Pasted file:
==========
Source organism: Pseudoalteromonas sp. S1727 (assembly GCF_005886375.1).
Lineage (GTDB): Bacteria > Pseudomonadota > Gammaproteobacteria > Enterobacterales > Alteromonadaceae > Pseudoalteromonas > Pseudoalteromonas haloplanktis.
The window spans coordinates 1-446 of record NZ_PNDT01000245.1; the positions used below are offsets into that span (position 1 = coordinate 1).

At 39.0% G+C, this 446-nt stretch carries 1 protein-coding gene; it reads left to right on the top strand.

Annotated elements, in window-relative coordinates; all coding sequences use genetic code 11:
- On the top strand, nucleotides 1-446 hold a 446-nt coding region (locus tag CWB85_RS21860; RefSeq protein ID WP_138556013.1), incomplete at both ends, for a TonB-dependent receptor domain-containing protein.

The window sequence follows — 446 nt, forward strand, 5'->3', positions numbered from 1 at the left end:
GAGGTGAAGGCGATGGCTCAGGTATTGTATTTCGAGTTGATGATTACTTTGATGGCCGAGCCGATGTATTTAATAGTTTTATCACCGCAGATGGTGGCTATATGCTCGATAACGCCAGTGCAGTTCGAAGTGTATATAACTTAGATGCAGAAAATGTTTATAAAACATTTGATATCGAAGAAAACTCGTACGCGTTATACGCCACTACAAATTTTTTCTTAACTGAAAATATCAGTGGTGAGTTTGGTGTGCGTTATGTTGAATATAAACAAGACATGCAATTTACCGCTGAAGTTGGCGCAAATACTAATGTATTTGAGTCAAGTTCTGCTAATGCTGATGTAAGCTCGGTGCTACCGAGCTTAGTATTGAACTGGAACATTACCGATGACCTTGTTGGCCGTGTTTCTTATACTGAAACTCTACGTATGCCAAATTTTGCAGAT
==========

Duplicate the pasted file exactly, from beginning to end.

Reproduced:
Source organism: Pseudoalteromonas sp. S1727 (assembly GCF_005886375.1).
Lineage (GTDB): Bacteria > Pseudomonadota > Gammaproteobacteria > Enterobacterales > Alteromonadaceae > Pseudoalteromonas > Pseudoalteromonas haloplanktis.
The window spans coordinates 1-446 of record NZ_PNDT01000245.1; the positions used below are offsets into that span (position 1 = coordinate 1).

At 39.0% G+C, this 446-nt stretch carries 1 protein-coding gene; it reads left to right on the top strand.

Annotated elements, in window-relative coordinates; all coding sequences use genetic code 11:
- On the top strand, nucleotides 1-446 hold a 446-nt coding region (locus tag CWB85_RS21860; RefSeq protein ID WP_138556013.1), incomplete at both ends, for a TonB-dependent receptor domain-containing protein.

The window sequence follows — 446 nt, forward strand, 5'->3', positions numbered from 1 at the left end:
GAGGTGAAGGCGATGGCTCAGGTATTGTATTTCGAGTTGATGATTACTTTGATGGCCGAGCCGATGTATTTAATAGTTTTATCACCGCAGATGGTGGCTATATGCTCGATAACGCCAGTGCAGTTCGAAGTGTATATAACTTAGATGCAGAAAATGTTTATAAAACATTTGATATCGAAGAAAACTCGTACGCGTTATACGCCACTACAAATTTTTTCTTAACTGAAAATATCAGTGGTGAGTTTGGTGTGCGTTATGTTGAATATAAACAAGACATGCAATTTACCGCTGAAGTTGGCGCAAATACTAATGTATTTGAGTCAAGTTCTGCTAATGCTGATGTAAGCTCGGTGCTACCGAGCTTAGTATTGAACTGGAACATTACCGATGACCTTGTTGGCCGTGTTTCTTATACTGAAACTCTACGTATGCCAAATTTTGCAGAT